Owner Don Zimmer is selling the six-acre campground in Pincher Creek, Alberta he has owned for 10 years, and is among those who caution dreamy-eyed investors that buying a running a campground is not as easy as some may think.
“It is not hard work,” Zimmer said, “but it is work.”
Zimmer’s Sleepy Hollow Campground & Mobile Home Park was listed at just over $1.1 million and “we have had a lot of tire kickers,” Zimmer said. Most interest was from aging baby boomers.
The campground, like most in Western Canada, is open from May to October and Zimmer said one of reasons he is selling is to get his summer vacations back.
Sleepy Hollow has the steady income from its mobile home sites, and Zimmer said recreational vehicles “with full hookups” are the most popular seasonal campsites.
Unlike some campgrounds, Sleepy Hollow has low potential of future development opportunities, due to a flood plain, a factor that should play into an investor’s decision, according to Calgary-based Soderquist Appraisals Ltd. Campground are not just a real estate play, emphasized Soderquist CA Mike Garcelon.
“You need a financial evaluation,” he said, so the investor should look closely at current and past income, the capitalization rate and the expense-to-income ratio.
Location is also a key factor, particularly if the potential exit strategy includes selling for equity appreciation, he added. “Is it close to a beach, a golf course, does it have paved road access; is it close to a city or at least main highway?”
An example is the Deep Bay RV Park, situated right on 7.5 acres of oceanfront 20 minutes north of Nanaimo on Vancouver Island. It is listed at $2.9 million and listing agent Jay Cousins said the price is based on the chance for redevelopment into 30 condominiums, not the camping income. Cousins, of Re/Max Nanaimo, estimated the returns on a typical campground, the capitalization rate, are in the 9 per cent to 10 per cent range.
Operating a campground can offer low-cost ongoing expenses, Garcelon said, especially if it is equipped with underground services, but they can be expensive to get into because of the financing required.
“Expect to need a hefty downpayment,” he said, with 30 per down usually considered a minimum.
Because they are few campground sales each year and each listing is unique, it is often difficult to assess the market value, Garcelon said, which puts a great emphasis on the buyer to do their due diligence. He said financing is available for viable properties, and vendors are sometimes willing to offer take back mortgages if lenders are reluctant to offer more than 70 per cent financing.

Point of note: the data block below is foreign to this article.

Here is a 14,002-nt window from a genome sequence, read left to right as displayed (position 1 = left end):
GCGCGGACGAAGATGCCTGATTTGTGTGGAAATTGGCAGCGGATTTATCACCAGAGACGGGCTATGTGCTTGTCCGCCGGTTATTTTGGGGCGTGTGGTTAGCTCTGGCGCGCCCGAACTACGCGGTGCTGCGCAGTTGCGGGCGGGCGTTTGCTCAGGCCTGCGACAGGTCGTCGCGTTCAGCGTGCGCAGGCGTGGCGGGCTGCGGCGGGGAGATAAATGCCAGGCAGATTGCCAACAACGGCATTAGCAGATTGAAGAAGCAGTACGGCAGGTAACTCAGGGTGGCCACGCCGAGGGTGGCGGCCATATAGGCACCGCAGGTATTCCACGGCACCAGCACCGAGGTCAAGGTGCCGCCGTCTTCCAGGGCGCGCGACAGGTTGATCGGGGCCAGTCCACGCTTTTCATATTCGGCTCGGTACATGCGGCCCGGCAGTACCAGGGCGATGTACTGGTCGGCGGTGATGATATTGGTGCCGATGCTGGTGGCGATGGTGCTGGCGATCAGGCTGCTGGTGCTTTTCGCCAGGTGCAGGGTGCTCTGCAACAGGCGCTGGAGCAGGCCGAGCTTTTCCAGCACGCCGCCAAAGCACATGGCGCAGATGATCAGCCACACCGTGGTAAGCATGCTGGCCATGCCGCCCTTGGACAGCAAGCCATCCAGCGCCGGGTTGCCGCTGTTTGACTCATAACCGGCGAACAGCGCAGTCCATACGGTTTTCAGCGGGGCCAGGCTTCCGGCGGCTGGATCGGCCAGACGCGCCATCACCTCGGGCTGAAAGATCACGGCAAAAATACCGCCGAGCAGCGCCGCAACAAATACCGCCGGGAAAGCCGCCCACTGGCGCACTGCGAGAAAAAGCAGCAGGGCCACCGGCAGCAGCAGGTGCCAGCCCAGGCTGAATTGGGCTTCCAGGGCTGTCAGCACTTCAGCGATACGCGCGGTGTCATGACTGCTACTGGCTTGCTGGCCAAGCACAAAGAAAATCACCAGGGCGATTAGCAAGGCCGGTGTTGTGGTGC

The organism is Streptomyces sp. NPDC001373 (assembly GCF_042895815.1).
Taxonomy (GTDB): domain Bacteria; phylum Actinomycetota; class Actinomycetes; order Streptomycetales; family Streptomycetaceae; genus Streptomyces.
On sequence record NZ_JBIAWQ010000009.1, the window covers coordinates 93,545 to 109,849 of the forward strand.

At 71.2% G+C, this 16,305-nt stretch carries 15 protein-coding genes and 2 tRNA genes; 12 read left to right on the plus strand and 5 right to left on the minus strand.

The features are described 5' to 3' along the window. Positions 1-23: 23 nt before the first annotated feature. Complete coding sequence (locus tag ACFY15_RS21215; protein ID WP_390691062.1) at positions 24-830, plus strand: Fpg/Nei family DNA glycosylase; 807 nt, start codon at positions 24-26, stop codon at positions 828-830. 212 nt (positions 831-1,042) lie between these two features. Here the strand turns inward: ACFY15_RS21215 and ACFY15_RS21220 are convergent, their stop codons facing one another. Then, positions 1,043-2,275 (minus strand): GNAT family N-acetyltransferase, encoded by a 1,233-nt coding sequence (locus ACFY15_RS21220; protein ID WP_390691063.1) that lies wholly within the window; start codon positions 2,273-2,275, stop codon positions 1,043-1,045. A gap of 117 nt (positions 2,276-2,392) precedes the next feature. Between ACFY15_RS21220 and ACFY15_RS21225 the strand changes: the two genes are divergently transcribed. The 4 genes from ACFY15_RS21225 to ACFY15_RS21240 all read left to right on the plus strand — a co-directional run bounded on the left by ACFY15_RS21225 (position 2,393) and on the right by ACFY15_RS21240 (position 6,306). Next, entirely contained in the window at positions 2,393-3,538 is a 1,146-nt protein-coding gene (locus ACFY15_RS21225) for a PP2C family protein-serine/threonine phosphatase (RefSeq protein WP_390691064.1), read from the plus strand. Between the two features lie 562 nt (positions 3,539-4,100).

Some other tips on financing campgrounds, from finance industry contacts, include: Lenders may chose not to finance any park where the financials did not support the payments and provide a livable income to the owner; and the buyer should have the financial reserves to allow for any repairs and allow the owner to carry the property through the offseason.
An option today for investors is to consider selling lots as strata units, like a condo building, rather than renting them out on a daily or weekly basis, according to Rich Osborne of LandQuest Realty Ltd. of New Westminster. Osborne said the lack of campgrounds – more than half have disappeared in the south Okanagan alone in the past 15 years for example– has convinced many RV owners to buy their own camping spot.
For instance, LandQuest is offering full-hookup lakefront sites at Watch Lake in the north Cariboo from $88,500.
Okanagan realtor Tim Down said there is a good reason why there are so few listings of campgrounds today, especially prime sites. “The majority have been sold and redeveloped with condo projects over the last 10 years,” said Down, of Coldwell Bankers in Kelowna.
Those buying campgrounds must be aware that recreational vehicles, not tents, are now the camping option of choice. This means that the campground must be capable of offering or upgrading to sewage stations, 30 to 50 amp power outlets, water hookups, and often WI-FI services and even pools or clubhouses to attract visitors. Last year, noticing the big increase in such “power camping”, the Alberta government began a $23 million campaign to modernize provincial campgrounds to handle RVs.
Both Osborne and Zimmer say that RVs is where the campground industry is steering, and industry stats back them up. According to a survey by PF Consulting, done for Go Rving Canada, there are now more than one million RVs on the road in Canada, which translates to 14 per cent of households owning an RV,
So should you buy a campground? The answer is yes because of a lack of competition, an increase in RV usage and, if it is in the right location, an impressive potential upside in value, insiders say.
- Archived article from June 2013, Western Investor